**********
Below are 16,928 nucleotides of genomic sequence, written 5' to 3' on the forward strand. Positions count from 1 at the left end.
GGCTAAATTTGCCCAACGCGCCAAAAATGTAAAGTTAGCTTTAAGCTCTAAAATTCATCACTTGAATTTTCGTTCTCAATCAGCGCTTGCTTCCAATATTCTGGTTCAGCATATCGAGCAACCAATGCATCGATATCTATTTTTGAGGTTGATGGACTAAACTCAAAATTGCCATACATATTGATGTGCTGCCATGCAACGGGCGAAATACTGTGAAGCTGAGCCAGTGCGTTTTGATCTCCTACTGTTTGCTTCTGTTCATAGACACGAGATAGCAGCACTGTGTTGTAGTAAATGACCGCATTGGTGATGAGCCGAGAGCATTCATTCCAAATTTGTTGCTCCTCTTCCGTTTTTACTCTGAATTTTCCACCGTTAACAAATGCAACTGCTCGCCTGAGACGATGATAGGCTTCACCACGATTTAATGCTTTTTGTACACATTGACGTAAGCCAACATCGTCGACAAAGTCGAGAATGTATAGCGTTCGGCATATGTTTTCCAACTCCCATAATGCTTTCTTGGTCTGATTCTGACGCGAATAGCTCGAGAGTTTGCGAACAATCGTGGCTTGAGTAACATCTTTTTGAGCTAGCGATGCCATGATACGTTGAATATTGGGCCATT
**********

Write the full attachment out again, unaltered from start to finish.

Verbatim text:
Below are 16,928 nucleotides of genomic sequence, written 5' to 3' on the forward strand. Positions count from 1 at the left end.
GGCTAAATTTGCCCAACGCGCCAAAAATGTAAAGTTAGCTTTAAGCTCTAAAATTCATCACTTGAATTTTCGTTCTCAATCAGCGCTTGCTTCCAATATTCTGGTTCAGCATATCGAGCAACCAATGCATCGATATCTATTTTTGAGGTTGATGGACTAAACTCAAAATTGCCATACATATTGATGTGCTGCCATGCAACGGGCGAAATACTGTGAAGCTGAGCCAGTGCGTTTTGATCTCCTACTGTTTGCTTCTGTTCATAGACACGAGATAGCAGCACTGTGTTGTAGTAAATGACCGCATTGGTGATGAGCCGAGAGCATTCATTCCAAATTTGTTGCTCCTCTTCCGTTTTTACTCTGAATTTTCCACCGTTAACAAATGCAACTGCTCGCCTGAGACGATGATAGGCTTCACCACGATTTAATGCTTTTTGTACACATTGACGTAAGCCAACATCGTCGACAAAGTCGAGAATGTATAGCGTTCGGCATATGTTTTCCAACTCCCATAATGCTTTCTTGGTCTGATTCTGACGCGAATAGCTCGAGAGTTTGCGAACAATCGTGGCTTGAGTAACATCTTTTTGAGCTAGCGATGCCATGATACGTTGAATATTGGGCCATT